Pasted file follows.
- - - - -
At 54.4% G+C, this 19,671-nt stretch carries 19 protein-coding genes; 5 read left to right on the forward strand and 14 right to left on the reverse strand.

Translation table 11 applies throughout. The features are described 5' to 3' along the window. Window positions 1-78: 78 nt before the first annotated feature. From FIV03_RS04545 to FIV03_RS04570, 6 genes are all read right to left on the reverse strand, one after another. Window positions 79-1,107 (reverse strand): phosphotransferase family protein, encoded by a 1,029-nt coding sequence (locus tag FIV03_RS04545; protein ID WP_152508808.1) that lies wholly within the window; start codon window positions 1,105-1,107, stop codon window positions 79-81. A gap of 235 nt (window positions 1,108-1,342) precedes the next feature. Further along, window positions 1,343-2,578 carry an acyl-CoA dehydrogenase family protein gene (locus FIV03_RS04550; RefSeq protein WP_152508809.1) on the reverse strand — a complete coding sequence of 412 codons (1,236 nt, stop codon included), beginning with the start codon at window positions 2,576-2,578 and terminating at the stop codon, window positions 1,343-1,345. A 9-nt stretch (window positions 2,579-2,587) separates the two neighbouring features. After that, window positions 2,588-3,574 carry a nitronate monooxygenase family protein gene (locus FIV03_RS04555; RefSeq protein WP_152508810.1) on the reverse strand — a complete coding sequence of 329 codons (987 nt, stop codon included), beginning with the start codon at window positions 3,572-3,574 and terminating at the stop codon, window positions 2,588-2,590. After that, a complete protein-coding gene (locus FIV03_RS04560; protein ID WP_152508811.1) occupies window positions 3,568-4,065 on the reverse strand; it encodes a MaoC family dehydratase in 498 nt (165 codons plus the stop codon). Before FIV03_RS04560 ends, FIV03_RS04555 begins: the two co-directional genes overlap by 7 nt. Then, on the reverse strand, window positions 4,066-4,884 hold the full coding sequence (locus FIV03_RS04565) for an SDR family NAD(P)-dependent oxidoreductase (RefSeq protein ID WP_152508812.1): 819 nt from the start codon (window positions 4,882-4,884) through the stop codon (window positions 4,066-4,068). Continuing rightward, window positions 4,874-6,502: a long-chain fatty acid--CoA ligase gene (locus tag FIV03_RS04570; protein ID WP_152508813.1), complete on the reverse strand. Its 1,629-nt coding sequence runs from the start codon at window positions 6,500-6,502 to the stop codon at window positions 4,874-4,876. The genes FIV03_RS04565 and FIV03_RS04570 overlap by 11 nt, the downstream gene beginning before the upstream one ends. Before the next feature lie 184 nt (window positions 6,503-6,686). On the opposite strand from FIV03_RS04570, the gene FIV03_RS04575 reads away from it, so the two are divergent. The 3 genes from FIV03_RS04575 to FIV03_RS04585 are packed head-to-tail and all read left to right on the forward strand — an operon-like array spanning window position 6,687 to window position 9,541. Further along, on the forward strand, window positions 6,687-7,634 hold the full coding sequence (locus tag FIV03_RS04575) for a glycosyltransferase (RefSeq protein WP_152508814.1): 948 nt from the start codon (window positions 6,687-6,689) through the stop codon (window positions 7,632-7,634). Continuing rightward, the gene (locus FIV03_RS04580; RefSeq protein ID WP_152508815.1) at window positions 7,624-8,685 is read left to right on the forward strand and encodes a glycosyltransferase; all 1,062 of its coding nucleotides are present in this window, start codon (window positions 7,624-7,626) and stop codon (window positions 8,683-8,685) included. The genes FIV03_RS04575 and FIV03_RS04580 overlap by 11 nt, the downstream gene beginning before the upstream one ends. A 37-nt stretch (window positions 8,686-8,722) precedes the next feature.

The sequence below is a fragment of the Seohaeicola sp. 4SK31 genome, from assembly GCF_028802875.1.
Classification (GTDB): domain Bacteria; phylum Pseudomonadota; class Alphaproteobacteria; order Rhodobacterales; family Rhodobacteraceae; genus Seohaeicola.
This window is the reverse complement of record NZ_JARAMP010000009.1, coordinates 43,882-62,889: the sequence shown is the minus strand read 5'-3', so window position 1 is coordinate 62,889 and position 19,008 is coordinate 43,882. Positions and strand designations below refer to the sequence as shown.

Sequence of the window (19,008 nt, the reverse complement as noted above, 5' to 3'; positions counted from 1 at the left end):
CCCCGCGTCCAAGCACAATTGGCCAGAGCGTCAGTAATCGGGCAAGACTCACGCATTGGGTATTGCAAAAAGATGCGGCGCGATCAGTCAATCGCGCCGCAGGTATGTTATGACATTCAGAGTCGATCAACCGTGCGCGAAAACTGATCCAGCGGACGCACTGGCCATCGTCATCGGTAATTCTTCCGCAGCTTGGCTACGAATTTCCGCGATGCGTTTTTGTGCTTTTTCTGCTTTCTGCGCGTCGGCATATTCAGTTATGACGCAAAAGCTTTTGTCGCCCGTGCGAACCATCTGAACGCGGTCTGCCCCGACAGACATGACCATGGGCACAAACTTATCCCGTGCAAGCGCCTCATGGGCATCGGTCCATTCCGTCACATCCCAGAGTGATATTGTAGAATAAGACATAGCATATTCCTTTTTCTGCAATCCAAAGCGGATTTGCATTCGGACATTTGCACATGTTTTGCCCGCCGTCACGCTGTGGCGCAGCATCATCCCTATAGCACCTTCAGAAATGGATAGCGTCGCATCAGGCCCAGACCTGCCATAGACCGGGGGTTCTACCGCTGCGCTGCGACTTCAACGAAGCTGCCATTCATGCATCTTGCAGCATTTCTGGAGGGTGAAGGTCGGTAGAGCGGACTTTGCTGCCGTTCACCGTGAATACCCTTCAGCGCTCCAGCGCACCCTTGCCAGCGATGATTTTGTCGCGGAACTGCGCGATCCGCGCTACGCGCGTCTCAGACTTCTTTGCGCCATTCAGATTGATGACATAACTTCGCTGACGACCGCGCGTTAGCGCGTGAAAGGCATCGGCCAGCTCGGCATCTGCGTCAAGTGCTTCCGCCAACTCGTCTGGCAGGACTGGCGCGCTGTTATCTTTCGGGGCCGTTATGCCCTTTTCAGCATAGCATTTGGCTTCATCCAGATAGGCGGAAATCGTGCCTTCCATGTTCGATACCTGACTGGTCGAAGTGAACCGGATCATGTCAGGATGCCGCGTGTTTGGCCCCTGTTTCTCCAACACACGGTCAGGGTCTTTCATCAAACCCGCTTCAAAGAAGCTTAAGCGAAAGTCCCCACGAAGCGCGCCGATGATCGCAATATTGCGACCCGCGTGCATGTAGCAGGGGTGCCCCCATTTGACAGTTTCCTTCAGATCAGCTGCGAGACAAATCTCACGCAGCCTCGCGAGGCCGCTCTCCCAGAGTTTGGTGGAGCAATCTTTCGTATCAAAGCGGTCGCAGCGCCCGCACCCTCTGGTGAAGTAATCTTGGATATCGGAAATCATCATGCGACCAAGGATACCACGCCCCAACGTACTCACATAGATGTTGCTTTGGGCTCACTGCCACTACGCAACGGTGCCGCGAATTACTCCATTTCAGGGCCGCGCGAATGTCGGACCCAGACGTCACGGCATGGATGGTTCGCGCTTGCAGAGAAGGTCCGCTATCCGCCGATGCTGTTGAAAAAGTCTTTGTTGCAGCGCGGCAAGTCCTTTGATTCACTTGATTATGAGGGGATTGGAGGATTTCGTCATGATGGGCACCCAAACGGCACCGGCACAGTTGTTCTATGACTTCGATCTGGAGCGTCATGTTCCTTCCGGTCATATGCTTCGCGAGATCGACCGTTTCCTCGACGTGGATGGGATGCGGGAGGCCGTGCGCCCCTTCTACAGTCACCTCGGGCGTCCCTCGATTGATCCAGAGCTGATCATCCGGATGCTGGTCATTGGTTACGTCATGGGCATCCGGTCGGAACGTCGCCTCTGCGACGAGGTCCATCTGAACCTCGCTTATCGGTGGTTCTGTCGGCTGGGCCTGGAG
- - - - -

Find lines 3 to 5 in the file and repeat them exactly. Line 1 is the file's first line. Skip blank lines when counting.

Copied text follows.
The sequence below is a fragment of the Seohaeicola sp. 4SK31 genome, from assembly GCF_028802875.1.
Classification (GTDB): domain Bacteria; phylum Pseudomonadota; class Alphaproteobacteria; order Rhodobacterales; family Rhodobacteraceae; genus Seohaeicola.
This window is the reverse complement of record NZ_JARAMP010000009.1, coordinates 43,882-62,889: the sequence shown is the minus strand read 5'-3', so window position 1 is coordinate 62,889 and position 19,008 is coordinate 43,882. Positions and strand designations below refer to the sequence as shown.